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Roundtable - React & Redux

We use CodeSandbox for this interactive session.

JSX

JSX is just syntax sugar for some React JavaScript API. For example, the following JSX code ...

<DashboardUnit data-index="2">
  <h1>Scores</h1>
  <Scoreboard className="results" scores={gameScores} />
</DashboardUnit>;

gets transpiled to ...

React.createElement("div", { className: "red" }, "Children Text");
React.createElement(MyCounter, { count: 3 + 5 });

React.createElement(
  DashboardUnit,
  { "data-index": "2" },
  React.createElement("h1", null, "Scores"),
  React.createElement(Scoreboard, { className: "results", scores: gameScores })
);

It's basically writing html in JavaScript. There are some difference though, for example, instead of using class, you should use className instead because class is ES6 reserved keyword.

Coding Practice 1

In Hello.js, change the JSX syntax to plain JS and see what happens.

import React from 'react';

export default ({ name }) => React.createElement(
  'h1', {}, `Welcome to ${name}`
);

You can add props as the second parameter.

import React from 'react';

export default function ({ name }) {
  	const props = {
    	'className': 'underlined'	
    };
    return React.createElement(
        'h1', props, `Welcome to ${name}`
    );
};

And add CSS to the html.

<style>
  .underlined {
    text-decoration: underline;
  }
</style>

React Component

A JavaScript object that transfrom props and states into html. Let's try to add a barebone component to our App.

class TodoList extends React.Component {
  render () {
    return (
    	<div>
        	This is a TodoList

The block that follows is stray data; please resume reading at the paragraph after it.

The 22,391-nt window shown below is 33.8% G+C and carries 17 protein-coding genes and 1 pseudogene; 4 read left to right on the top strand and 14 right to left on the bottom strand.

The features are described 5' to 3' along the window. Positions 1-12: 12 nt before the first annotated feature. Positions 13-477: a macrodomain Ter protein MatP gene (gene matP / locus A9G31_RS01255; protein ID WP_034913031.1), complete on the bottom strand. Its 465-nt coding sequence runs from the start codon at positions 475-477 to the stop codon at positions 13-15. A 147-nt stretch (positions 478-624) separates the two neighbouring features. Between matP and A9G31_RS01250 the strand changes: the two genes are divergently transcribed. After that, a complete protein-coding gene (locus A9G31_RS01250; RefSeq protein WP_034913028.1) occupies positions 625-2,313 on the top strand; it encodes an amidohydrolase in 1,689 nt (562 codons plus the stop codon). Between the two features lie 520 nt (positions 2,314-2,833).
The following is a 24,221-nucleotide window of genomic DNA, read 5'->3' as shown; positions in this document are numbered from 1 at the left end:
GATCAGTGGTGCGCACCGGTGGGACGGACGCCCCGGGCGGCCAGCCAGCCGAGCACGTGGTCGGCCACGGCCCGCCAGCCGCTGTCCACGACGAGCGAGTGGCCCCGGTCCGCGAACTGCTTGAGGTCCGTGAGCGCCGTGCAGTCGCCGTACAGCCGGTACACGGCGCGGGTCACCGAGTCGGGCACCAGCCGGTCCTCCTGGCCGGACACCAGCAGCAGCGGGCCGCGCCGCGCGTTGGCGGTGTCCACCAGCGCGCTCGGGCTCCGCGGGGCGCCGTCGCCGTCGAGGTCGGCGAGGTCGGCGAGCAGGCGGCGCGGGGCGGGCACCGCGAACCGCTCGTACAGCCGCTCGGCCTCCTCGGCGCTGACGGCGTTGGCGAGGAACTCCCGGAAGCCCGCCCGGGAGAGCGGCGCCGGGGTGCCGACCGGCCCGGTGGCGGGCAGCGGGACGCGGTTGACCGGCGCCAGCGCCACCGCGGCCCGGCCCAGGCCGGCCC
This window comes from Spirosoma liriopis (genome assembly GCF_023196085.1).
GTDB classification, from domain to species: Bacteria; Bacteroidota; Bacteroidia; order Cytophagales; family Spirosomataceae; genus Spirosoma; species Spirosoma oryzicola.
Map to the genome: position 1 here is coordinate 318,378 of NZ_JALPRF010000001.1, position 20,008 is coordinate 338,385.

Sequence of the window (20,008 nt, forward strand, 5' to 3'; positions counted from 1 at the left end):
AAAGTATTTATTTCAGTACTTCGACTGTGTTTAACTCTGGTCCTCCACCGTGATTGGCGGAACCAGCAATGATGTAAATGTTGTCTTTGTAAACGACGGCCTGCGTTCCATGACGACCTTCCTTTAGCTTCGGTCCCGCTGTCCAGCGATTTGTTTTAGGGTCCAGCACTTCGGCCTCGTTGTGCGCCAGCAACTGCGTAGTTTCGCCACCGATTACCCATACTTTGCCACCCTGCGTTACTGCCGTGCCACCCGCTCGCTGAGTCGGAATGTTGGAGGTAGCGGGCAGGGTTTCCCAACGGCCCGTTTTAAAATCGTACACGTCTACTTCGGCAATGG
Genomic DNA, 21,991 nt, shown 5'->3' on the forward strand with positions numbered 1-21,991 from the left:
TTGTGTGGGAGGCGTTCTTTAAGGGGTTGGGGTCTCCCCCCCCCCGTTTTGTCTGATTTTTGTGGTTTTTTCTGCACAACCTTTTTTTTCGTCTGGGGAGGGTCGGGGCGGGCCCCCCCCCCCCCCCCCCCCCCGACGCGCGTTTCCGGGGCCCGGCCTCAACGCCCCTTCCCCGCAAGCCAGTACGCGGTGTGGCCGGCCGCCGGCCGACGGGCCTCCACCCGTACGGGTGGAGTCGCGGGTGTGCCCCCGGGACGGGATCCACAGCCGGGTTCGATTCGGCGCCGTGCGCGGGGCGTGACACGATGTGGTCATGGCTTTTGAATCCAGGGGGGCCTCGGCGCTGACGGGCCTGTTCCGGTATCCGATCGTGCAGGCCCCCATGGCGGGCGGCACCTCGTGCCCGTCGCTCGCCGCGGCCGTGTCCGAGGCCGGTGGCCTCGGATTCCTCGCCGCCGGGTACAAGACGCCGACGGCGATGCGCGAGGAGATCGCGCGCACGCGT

</div>
    );
  }
};

const App = () => (
  <div style={styles}>
    <Hello name="CodeSandbox" />
    <h2>This is an awesome Todo List!</h2>
    <TodoList/>
  </div>
);

We can access props via this.props in a component instance. render is the function that converts state (see below) and props into JSX (aka html).

class TodoList extends React.Component {
  render () {
    return (
    	<div>
        	This is a TodoList. It's made by {this.props.author}
        </div>
    );
  }
};

const App = () => (
  <div style={styles}>
    <Hello name="CodeSandbox" />
    <h2>This is an awesome Todo List!</h2>
    <TodoList author="diwu"/>
  </div>
);

Every compoenent has a object state. This is ... it's state! =)

We can initial state in constructor and update state using setState. setState will trigger another component lifecycle so render gets called again.

class TodoList extends React.Component {
  constructor(props) {
    super(props)
    
    this.state = {
      'likeCount': 0
    }
  }
  
  onLike() {
    this.setState({
      'likeCount': this.state.likeCount + 1
    })
  }
  
  render () {
    return (
      	<div>
          <div>
              This is a TodoList. It's made by {this.props.author}. {this.state.likeCount} people liked it!
          </div>
          <div>
              <button onClick={this.onLike.bind(this)}>Like!</button>
          </div>
        </div>
    )
  }
}

Single State Model

Note: I made up the term "Single State Model" :')

The idea here is to have a single global state and pass it to the top level component (in our case, <App/>).

let store = {
  'todos': [
  	// {'description': 'this is a description'}
  ]
};

And yes, we don't need a 'done' key in that todo object. TODOs are never done.

Let's add a form for adding todo.

<form>
  <input type="text" name="todo-description" id="todo-description" onChange={this.onTodoDescriptionChange.bind(this)}></input>
    <button onClick={this.onAdd.bind(this)}>Add</button>
</form>

We will also need to add a todoDescription key to the component state.

this.state = {
  'likeCount': 0,
  'todoDescription': '',
}

onTodoDescriptionChange is called when the <input/> text is changed, onAdd is called when new todo item is added.

onAdd() {
  store['todos'].push({
    'description': this.state.todoDescription,
  })
  this.forceUpdate()
}

onTodoDescriptionChange(evt) {
  this.setState({
    'todoDescription': evt.target.value,
  })
}

Finally we get to render the list of todos to the view using {store.todos.map}.

<ul>
    {store.todos.map(function (todo) {
      return <li>{todo.description}</li>
    })}
</ul>

Practice: Move likeCount to global state.

We sometimes will still have component level state because they just don't make sense to be global (like the todoDescription above).

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